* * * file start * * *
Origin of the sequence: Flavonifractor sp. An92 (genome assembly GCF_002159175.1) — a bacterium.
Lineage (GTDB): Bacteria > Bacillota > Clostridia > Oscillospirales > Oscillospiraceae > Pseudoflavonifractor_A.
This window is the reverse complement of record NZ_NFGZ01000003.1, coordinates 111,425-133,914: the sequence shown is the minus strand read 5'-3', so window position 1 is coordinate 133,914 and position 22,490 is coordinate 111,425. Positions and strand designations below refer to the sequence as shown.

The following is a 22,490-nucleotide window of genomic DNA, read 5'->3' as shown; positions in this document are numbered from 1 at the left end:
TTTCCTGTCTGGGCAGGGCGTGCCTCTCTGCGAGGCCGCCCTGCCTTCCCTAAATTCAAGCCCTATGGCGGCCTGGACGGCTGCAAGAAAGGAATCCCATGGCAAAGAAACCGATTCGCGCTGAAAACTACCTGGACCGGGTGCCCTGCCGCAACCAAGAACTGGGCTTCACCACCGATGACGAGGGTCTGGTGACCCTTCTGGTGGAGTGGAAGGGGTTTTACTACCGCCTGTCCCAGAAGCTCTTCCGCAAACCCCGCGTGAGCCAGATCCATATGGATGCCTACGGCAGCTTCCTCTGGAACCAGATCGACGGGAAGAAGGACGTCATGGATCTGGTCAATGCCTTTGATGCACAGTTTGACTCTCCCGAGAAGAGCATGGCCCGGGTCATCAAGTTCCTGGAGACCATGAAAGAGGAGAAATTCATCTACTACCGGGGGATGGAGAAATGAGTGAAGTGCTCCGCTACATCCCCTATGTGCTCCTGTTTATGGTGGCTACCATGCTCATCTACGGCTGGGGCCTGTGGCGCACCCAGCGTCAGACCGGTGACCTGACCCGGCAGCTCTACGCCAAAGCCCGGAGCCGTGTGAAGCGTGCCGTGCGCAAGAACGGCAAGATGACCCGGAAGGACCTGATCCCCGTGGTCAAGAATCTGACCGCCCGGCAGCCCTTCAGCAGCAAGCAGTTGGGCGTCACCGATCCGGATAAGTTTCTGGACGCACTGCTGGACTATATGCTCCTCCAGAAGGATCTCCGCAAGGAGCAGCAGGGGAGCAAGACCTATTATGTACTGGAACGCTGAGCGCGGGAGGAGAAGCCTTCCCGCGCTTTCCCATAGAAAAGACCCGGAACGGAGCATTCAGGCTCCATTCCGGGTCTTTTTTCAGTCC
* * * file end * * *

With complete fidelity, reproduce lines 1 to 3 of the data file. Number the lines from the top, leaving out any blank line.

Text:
Origin of the sequence: Flavonifractor sp. An92 (genome assembly GCF_002159175.1) — a bacterium.
Lineage (GTDB): Bacteria > Bacillota > Clostridia > Oscillospirales > Oscillospiraceae > Pseudoflavonifractor_A.
This window is the reverse complement of record NZ_NFGZ01000003.1, coordinates 111,425-133,914: the sequence shown is the minus strand read 5'-3', so window position 1 is coordinate 133,914 and position 22,490 is coordinate 111,425. Positions and strand designations below refer to the sequence as shown.